In July 2019 Arsenal’s CEO and son of billionaire owner, Josh Kroenke, told Arsenal fans to ‘be excited’ about their summer transfer business. Less than five months down the line with those signings, Arsenal are mid-table with a negative goal difference and behind newly-promoted Sheffield United and Crystal Palace. The total of those two clubs’ summer spending comes to around £20m less than Arsenal spent on Nicolas Pepe alone. Excited is certainly not the word I’d use.
While the new men including Pepe, Gabriel Martinelli, David Luiz and Dani Ceballos have had varying levels of success, the main issue the club failed to resolve was the manager’s, Unai Emery. The Spaniard failed to meet his task of securing Champions League football, which to more ruthless owners, a la Chelsea, would have been enough to wave the white flag.
The Arsenal hierarchy wanted to give him more time, so Emery clawed onto his job like a kitten to a fraying piece of thread, which lasted until late November. They dithered over Emery, they’re dithering over his replacement, and now, the manager-less black hole trying to be filled by poor Freddie Ljungberg has left Arsenal in a complete and utter mess.
The toxicity around the club has never been higher. A foul storm of discontent and anger has been brewing for many years, starting under Arsene Wenger’s final few seasons. A lot of that frustration stems from the feeling that fans are being swindled, both in a monetary sense, and the spin they are sold by the hierarchy.
Former Chief Executive Ivan Gazidis’ infamous statement in 2012, that ‘Arsenal will compete with biggest clubs in the world’ has come back to bite him in the worst possible way. The #WeCareDoYou movement was met by nothing more than a PR puff interview with Josh Kroenke, where he told us that we should be excited. That’s not quite worked out either.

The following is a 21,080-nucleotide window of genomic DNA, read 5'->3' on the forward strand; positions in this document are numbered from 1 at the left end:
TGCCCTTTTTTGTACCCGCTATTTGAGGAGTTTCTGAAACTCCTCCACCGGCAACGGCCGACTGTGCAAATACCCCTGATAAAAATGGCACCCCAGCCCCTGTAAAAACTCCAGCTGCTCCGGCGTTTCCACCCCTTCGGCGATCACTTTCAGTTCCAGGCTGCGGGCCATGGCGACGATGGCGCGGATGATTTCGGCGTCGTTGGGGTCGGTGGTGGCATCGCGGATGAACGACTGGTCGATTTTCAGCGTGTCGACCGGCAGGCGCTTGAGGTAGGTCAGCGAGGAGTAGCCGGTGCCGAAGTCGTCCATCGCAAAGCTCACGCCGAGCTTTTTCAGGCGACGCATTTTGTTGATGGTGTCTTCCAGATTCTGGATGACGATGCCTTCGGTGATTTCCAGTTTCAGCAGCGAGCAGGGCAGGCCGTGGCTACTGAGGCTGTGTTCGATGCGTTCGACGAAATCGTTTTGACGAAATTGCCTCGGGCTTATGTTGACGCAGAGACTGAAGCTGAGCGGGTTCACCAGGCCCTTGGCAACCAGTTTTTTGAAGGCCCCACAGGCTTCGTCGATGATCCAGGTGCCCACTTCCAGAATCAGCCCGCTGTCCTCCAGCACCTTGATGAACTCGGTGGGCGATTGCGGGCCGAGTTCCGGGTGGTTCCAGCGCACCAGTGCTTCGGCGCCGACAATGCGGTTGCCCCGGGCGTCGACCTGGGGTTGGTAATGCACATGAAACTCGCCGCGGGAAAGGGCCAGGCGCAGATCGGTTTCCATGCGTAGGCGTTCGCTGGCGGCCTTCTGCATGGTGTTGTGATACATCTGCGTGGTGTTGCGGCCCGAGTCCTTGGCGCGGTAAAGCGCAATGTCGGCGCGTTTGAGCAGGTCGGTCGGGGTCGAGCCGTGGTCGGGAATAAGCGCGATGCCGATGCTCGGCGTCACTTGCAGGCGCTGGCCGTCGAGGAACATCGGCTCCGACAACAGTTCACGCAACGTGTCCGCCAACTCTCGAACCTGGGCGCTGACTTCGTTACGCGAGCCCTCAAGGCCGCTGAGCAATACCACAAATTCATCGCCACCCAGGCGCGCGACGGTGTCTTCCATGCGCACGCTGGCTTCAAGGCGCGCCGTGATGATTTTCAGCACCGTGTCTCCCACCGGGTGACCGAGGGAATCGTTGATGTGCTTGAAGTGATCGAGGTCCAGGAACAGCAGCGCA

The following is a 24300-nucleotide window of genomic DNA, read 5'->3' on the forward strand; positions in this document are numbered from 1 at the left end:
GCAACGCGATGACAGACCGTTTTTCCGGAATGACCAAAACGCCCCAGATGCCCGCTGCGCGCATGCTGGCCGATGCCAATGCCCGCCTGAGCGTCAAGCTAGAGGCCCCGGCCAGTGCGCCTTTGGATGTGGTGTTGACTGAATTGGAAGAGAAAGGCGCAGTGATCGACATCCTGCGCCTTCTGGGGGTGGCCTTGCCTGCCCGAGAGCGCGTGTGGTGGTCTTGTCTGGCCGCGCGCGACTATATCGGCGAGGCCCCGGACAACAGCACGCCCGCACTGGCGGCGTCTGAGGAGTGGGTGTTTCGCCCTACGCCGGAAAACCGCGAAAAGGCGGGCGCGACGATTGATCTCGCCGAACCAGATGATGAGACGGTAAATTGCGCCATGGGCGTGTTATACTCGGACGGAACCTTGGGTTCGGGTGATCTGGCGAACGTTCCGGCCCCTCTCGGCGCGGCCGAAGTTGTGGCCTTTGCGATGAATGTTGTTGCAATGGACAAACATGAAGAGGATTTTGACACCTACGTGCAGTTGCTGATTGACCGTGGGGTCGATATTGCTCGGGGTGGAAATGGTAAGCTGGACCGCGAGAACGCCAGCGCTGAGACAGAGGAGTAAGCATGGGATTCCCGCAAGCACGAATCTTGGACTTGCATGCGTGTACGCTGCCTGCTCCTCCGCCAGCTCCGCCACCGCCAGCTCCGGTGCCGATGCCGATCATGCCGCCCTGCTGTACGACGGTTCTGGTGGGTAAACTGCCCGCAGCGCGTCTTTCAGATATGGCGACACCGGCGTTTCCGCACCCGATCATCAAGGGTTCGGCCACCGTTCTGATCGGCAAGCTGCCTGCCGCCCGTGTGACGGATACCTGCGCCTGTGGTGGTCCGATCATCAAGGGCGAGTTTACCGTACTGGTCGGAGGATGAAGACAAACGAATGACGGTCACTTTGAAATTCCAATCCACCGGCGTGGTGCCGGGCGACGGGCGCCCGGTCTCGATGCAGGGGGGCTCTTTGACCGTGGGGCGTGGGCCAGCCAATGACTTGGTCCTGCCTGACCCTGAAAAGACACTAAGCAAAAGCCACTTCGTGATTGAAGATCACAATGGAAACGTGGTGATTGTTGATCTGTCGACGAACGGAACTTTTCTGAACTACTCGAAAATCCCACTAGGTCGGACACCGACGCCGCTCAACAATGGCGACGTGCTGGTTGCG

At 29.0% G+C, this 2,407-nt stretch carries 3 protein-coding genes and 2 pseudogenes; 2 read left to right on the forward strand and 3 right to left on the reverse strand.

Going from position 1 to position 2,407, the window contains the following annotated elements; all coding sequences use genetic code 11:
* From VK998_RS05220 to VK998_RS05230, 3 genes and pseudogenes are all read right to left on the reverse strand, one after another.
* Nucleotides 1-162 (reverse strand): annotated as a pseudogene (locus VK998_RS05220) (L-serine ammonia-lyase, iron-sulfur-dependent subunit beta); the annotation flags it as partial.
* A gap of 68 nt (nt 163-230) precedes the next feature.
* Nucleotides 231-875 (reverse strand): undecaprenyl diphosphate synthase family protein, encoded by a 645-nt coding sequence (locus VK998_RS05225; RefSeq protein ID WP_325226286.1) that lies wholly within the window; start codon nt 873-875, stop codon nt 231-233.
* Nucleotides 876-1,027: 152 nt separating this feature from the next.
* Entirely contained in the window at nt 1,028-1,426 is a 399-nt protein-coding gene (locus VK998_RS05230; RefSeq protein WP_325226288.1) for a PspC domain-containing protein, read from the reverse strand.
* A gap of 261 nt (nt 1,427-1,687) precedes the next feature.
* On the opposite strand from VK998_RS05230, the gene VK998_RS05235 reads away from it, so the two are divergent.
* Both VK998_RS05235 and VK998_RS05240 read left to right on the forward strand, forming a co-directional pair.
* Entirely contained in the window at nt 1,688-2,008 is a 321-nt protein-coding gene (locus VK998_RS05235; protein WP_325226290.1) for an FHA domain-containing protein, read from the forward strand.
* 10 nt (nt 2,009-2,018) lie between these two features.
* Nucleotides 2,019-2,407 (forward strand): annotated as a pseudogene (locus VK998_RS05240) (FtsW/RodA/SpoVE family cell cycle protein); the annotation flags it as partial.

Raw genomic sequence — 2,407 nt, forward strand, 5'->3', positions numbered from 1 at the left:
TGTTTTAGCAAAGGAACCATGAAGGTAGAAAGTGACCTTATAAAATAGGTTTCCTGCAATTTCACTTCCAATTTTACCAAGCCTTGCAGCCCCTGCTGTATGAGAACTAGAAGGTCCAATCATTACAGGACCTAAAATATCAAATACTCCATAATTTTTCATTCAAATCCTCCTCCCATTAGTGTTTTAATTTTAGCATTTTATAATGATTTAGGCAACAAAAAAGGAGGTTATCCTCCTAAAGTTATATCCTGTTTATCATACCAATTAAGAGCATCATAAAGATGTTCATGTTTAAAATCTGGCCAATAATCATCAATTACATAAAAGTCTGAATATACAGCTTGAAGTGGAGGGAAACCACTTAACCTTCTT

It has got to a point where some fans are no longer bothering to turn up to the games. The attendance for Emery’s last game, the 2-1 defeat to Eintracht Frankfurt, was officially 49,419, but in reality thousands less. That didn’t improve much during the 2-1 midweek loss to Brighton.
Some may say it’s gone beyond fury, it’s apathy. Years of underachieving, and catastrophically failed attempts to try and remedy that leave Arsenal in a sorry state. The sheer contrast in the names of the men Arsenal are reportedly targeting for the manager’s role, from Mauricio Pochettino to Max Allegri and now Niko Kovac speaks of a leadership that have no idea what direction they want to go in.
A lot hinges on this next appointment. Get it wrong, and Arsenal could be looking for yet another boss in 18 months, but at that point, star players like Pierre Emerick Aubameyang and Alexandre Lacazette will probably be out the door, and if you think hostility from fans is bad now, imagine what it will be like after the next Unai Emery is sacked.
Above all, whoever the new manager is, has to try build up a broken relationship between himself, the players and the supporters. Ship out all of the players that have been sitting pretty as the armageddon ensues around them, bring in younger, hungry players that want to go out and give their all every week. Our academy and youngsters are genuinely brilliant, so use them.
While communication between the hierarchy and fans needs to be better, realistically It probably won’t. But what they can control is the manager, and the staff making those decisions. After ‘Head Of Football Relations’ Raul Sanllehi desperately clung on to Unai Emery, as one of the men that hired him, a lot of pressure lies on his shoulders too for this next appointment.
I think all fans want is to restore some dignity and pride into a club that has lost its way over the years, do that, and they can start, however slowly, to move forward.